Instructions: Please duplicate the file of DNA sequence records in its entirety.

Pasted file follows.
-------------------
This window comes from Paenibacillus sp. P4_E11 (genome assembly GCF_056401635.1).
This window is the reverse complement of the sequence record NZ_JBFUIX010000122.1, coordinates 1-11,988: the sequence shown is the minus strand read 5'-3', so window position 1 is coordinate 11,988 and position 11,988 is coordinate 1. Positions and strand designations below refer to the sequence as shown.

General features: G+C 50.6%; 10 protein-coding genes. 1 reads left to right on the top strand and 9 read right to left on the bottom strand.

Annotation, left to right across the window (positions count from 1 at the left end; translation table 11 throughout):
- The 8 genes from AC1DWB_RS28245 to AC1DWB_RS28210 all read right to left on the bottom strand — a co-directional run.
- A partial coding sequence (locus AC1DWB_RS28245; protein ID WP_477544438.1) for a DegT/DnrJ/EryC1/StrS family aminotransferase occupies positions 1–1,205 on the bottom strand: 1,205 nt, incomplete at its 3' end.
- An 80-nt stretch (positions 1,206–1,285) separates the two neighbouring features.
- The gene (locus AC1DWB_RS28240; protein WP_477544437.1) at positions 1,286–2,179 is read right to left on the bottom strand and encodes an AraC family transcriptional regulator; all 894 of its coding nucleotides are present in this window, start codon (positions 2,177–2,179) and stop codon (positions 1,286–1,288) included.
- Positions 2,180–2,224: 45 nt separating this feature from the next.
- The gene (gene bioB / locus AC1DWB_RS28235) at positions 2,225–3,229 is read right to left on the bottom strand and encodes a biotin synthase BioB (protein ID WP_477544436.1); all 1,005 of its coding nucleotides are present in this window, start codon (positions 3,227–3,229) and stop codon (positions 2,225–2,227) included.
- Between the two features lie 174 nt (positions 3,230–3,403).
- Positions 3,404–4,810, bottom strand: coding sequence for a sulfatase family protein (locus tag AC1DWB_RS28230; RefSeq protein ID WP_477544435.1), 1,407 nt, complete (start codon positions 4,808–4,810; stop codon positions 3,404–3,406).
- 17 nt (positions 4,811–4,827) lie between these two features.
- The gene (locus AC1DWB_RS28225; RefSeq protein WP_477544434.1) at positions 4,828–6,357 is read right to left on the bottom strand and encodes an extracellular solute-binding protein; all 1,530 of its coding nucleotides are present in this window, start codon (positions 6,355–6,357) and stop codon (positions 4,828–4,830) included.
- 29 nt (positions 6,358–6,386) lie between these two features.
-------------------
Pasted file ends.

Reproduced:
This window comes from Paenibacillus sp. P4_E11 (genome assembly GCF_056401635.1).
This window is the reverse complement of the sequence record NZ_JBFUIX010000122.1, coordinates 1-11,988: the sequence shown is the minus strand read 5'-3', so window position 1 is coordinate 11,988 and position 11,988 is coordinate 1. Positions and strand designations below refer to the sequence as shown.

General features: G+C 50.6%; 10 protein-coding genes. 1 reads left to right on the top strand and 9 read right to left on the bottom strand.

Annotation, left to right across the window (positions count from 1 at the left end; translation table 11 throughout):
- The 8 genes from AC1DWB_RS28245 to AC1DWB_RS28210 all read right to left on the bottom strand — a co-directional run.
- A partial coding sequence (locus AC1DWB_RS28245; protein ID WP_477544438.1) for a DegT/DnrJ/EryC1/StrS family aminotransferase occupies positions 1–1,205 on the bottom strand: 1,205 nt, incomplete at its 3' end.
- An 80-nt stretch (positions 1,206–1,285) separates the two neighbouring features.
- The gene (locus AC1DWB_RS28240; protein WP_477544437.1) at positions 1,286–2,179 is read right to left on the bottom strand and encodes an AraC family transcriptional regulator; all 894 of its coding nucleotides are present in this window, start codon (positions 2,177–2,179) and stop codon (positions 1,286–1,288) included.
- Positions 2,180–2,224: 45 nt separating this feature from the next.
- The gene (gene bioB / locus AC1DWB_RS28235) at positions 2,225–3,229 is read right to left on the bottom strand and encodes a biotin synthase BioB (protein ID WP_477544436.1); all 1,005 of its coding nucleotides are present in this window, start codon (positions 3,227–3,229) and stop codon (positions 2,225–2,227) included.
- Between the two features lie 174 nt (positions 3,230–3,403).
- Positions 3,404–4,810, bottom strand: coding sequence for a sulfatase family protein (locus tag AC1DWB_RS28230; RefSeq protein ID WP_477544435.1), 1,407 nt, complete (start codon positions 4,808–4,810; stop codon positions 3,404–3,406).
- 17 nt (positions 4,811–4,827) lie between these two features.
- The gene (locus AC1DWB_RS28225; RefSeq protein WP_477544434.1) at positions 4,828–6,357 is read right to left on the bottom strand and encodes an extracellular solute-binding protein; all 1,530 of its coding nucleotides are present in this window, start codon (positions 6,355–6,357) and stop codon (positions 4,828–4,830) included.
- 29 nt (positions 6,358–6,386) lie between these two features.